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Donald Trump complained on Twitter about someone who still works for the Justice Department.

How the hell is Bruce Ohr still employed at the Justice Department? Disgraceful! Witch Hunt!

Isn't the Justice Department part of the executive branch? Obama has fired generals and Trump fired an FBI director, so can't the President just fire the guy he is complaining about?

  1. Is the Justice Department part of the executive branch?
  2. Can Donald Trump fire Bruce Ohr?
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  • technically speaking, most likely, he probably cannot as per labour policies. The person's immediate direct supervisor probably has to fire them. – user4012 Aug 30 '18 at 17:17
  • He could pressure the Attorney General to do it. – Max Aug 30 '18 at 17:18
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    With respect to Obama firing Generals, Generals in the U.S. Military are political positions. – hszmv Aug 30 '18 at 19:32
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    @user4012 the labor laws began to cover employees of the executive branch because of an agreement between fmr President Carter and Congress. Whatever recourse employees of the executive branch may have, it is against their immediate supervisors rather than against the President himself. These labor rules continue to be in effect because a President conceded to them. Any president can withdraw this concession unilaterally. And no president is subject to those rules himself. The only employee of the executive branch a President cannot fire is the Vice President. – grovkin Sep 19 '18 at 17:25
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In General, No

Not all federal executive employees can be fired by the President. Historically, they used to be able to. However, this led to a spoils system in which new Presidents would fire large portions of the executive branch and replace them with their own supporters.

In 1833 the Civil Service Act was passed to limit this kind of behavior (the act was revised extensively in the 1970's). This report to Congress describes limitations on firing civil servants (see pg. 27). Employees may be fired for performance or behavior-related reasons, but not for non-employment related reasons. There is an appeals process to a third-party for disputes over personnel actions.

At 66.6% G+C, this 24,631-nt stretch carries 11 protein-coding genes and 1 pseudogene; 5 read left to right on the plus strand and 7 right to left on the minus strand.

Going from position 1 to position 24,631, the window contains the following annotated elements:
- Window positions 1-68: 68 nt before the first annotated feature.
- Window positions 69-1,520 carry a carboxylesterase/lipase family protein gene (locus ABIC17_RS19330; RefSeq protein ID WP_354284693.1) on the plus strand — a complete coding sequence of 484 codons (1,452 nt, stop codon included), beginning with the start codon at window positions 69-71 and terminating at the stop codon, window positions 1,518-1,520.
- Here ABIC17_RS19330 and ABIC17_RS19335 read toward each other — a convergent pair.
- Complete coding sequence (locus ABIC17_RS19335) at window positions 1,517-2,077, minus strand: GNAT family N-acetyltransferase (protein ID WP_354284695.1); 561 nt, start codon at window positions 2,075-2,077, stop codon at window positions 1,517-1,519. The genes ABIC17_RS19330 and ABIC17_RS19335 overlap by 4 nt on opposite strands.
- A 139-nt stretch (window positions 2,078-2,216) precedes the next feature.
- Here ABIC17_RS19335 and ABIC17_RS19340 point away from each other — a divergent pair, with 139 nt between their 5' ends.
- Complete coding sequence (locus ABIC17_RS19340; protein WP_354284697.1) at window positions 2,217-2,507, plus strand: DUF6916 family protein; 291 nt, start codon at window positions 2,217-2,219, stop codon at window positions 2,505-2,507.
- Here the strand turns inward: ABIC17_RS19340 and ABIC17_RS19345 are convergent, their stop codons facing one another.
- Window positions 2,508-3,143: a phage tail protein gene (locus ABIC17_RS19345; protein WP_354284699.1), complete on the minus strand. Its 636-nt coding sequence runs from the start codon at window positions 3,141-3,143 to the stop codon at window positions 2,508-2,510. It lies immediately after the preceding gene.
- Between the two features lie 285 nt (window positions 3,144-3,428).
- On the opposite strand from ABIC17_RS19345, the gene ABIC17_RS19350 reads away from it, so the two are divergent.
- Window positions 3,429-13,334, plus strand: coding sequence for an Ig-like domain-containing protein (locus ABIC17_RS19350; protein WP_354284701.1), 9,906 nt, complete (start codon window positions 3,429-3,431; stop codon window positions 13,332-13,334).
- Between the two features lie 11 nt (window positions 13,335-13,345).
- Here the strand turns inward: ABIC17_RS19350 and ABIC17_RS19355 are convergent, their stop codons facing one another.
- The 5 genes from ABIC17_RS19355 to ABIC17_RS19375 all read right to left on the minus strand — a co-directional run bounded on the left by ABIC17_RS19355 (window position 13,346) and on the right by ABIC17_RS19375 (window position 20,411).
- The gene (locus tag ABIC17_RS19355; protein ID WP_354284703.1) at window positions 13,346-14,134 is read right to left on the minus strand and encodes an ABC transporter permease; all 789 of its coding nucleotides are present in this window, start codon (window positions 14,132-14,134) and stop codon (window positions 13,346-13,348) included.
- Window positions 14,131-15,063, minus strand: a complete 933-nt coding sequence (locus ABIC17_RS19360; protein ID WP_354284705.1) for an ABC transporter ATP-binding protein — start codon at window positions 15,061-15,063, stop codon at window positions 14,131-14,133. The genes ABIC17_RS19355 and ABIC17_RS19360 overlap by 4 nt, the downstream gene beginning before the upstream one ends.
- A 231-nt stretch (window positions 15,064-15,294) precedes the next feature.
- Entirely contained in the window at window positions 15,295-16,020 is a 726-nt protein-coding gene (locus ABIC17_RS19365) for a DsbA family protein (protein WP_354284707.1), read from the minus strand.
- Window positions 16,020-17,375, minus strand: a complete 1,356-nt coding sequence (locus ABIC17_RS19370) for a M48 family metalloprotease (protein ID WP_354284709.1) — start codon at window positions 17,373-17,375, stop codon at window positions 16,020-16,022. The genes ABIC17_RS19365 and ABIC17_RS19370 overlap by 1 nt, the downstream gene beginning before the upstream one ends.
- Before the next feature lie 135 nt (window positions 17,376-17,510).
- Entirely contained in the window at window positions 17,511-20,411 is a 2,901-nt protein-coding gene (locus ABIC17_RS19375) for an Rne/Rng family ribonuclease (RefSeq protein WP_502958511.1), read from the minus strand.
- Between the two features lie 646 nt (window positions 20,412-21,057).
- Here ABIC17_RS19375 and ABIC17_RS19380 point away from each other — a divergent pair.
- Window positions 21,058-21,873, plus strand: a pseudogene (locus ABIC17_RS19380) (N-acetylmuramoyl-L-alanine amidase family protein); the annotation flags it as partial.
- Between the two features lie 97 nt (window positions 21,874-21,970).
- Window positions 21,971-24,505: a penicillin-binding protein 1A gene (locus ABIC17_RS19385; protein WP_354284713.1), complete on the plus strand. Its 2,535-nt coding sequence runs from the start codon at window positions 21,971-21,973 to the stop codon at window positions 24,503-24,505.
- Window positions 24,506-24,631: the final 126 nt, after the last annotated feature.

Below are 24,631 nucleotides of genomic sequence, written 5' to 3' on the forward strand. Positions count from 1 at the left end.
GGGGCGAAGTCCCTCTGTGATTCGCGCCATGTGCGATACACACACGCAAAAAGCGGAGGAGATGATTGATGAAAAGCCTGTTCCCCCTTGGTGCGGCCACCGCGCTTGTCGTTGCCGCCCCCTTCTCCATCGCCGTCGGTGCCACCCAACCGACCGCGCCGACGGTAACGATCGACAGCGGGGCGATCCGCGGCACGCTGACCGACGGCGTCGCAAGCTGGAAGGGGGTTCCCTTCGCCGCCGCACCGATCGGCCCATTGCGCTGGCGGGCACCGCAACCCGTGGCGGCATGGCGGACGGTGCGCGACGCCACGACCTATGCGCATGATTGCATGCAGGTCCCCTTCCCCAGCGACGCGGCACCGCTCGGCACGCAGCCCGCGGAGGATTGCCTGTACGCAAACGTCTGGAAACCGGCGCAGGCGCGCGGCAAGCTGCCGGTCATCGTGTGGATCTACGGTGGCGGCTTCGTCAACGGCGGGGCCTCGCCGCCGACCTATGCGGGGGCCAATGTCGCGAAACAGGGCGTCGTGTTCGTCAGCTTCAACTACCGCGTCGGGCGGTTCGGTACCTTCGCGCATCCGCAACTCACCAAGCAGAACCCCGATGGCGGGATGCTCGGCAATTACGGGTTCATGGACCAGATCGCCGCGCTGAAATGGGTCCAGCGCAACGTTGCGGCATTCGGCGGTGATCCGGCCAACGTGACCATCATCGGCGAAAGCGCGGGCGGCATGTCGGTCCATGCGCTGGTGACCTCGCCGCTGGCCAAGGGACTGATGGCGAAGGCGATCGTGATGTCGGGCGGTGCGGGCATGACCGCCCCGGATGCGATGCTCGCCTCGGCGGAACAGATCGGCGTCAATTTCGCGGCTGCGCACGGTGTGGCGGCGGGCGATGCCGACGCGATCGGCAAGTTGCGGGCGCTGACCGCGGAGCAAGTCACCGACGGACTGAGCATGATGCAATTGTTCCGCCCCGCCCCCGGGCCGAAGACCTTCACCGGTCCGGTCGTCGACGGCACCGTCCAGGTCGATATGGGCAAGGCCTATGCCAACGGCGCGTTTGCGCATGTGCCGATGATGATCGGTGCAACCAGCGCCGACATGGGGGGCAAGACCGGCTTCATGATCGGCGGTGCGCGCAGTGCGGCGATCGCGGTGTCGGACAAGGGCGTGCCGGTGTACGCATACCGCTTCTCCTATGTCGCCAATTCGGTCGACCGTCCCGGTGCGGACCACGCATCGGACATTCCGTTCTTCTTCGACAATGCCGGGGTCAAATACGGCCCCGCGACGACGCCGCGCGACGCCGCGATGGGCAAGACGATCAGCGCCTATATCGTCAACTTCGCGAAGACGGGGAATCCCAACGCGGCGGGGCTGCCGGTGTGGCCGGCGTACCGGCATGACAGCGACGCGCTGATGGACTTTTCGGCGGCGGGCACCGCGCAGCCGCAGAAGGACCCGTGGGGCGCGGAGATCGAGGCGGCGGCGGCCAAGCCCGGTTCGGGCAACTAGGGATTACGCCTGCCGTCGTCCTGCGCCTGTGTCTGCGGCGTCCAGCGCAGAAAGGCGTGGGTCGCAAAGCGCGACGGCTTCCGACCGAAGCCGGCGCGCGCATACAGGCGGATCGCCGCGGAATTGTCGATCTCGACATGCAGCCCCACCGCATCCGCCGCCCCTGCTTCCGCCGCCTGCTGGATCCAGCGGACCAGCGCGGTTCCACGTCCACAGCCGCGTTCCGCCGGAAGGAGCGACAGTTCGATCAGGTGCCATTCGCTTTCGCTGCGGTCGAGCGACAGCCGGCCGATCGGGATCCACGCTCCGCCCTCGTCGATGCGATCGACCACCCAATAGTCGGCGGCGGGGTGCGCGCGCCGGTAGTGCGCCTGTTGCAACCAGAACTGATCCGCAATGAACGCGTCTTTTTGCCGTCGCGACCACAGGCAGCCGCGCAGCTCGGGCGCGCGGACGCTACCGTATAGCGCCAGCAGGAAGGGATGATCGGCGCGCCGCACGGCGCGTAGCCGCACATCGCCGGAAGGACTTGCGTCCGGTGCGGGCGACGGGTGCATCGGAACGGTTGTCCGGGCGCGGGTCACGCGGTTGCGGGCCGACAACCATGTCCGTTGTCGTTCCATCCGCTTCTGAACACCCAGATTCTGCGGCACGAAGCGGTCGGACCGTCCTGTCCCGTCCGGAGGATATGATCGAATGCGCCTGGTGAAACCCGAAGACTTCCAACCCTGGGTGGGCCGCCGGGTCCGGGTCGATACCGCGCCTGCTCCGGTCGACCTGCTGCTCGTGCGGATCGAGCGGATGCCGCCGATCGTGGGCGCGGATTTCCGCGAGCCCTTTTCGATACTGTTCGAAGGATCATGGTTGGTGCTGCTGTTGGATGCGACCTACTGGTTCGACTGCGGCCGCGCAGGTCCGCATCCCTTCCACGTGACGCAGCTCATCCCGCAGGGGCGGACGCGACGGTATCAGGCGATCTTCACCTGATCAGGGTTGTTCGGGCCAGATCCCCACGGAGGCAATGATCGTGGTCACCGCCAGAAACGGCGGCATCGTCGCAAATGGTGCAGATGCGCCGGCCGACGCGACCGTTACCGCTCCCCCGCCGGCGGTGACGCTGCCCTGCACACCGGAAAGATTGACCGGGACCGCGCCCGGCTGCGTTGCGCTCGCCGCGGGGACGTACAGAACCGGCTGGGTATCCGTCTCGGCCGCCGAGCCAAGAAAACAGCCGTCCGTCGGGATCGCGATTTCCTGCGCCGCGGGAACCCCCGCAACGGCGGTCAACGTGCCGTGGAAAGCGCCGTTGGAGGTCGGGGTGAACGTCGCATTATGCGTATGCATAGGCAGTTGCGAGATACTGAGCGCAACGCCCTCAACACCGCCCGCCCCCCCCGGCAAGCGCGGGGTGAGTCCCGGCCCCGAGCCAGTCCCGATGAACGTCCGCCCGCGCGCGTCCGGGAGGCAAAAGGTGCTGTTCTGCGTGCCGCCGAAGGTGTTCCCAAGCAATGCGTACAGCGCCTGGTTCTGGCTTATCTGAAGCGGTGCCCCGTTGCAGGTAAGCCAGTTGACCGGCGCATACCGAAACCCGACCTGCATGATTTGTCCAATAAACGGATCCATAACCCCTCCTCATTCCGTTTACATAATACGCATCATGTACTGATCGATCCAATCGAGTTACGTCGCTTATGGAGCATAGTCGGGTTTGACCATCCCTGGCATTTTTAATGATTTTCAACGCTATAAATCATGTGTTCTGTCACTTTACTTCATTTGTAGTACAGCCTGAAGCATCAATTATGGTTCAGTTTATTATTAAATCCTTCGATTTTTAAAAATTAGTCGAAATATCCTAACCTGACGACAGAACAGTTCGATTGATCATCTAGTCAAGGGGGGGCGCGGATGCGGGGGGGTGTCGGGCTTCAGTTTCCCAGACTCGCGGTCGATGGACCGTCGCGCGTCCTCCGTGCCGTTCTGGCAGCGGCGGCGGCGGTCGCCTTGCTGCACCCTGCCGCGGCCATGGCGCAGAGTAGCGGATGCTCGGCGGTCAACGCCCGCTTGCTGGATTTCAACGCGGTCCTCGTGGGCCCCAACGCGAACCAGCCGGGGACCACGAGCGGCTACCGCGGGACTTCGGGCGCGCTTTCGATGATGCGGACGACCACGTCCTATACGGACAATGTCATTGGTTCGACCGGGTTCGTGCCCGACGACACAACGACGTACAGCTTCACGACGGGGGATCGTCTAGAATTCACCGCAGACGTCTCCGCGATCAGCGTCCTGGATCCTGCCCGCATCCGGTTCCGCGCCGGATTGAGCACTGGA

The Special Position of the Dept. of Justice

The Department of Justice is also in a special position. There is a lot of media coverage on the subject. Time published this article summarizing the President's relationship to Department of Justice officials here, which is based on Dr. Harriger (prof. of political science at Wake Forest). The high-level synopsis is that since Departmen of Justice investigators have a Constitutional duty to ensure that the law is executed correctly, they cannot be fired by the President for doing that job.

Of course, what is allowed in practice will be a highly political (as well as legal) situation.

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    Yeah. That sentence is supposed to mean that the President can't fire anyone in the executive branch (that is, for the set of executive branch employees there exist employees he can't fire). I'll edit the wording. – indigochild Aug 30 '18 at 17:52
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    This answer is incorrect, The president can indeed fire anyone in the executive branch including the special prosecutor (as stated in the article). of course the pendleton act does protect firings from certain protected positions, but the act also states that the president can designate which positions are protected, furthermore, the president can eliminate any position in the executive branch as no longer required. That being said, in practice, any firings become political because impeachment is political. Basically, president does something people don't like, get impeached – Frank Cedeno Aug 30 '18 at 19:53
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    @FrankCedeno I'd be interested in seeing that comment expanded to an answer. I've always heard it said that the only way the special prosecutor could be fired was with a "Saturday Night Massacre" style firing spree -- I'd be interested in seeing evidence to the contrary – divibisan Aug 30 '18 at 20:10
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    @FrankCedeno I'd agree with divibisan that your comment is worth being it's own answer. I'm leaving this up because it matches what I'm reading in summaries by people who know more about this than I do. – indigochild Aug 30 '18 at 21:07
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    @divibisan "Saturday Night Massacre" was during the time when special prosecutor law was in effect. The last special prosecutor was Ken Star and the law was not renewed and was allowed to expire (in 1999 I think) because Ken Star's investigation was seen as an unchecked power. There are various "special counsels" who can be appointed by either AG, President or Congress, but these special counsels' mandate is controlled, and maybe modified, by those who empower them. They only have independence as long as their mandate allows it. – grovkin Sep 19 '18 at 17:33

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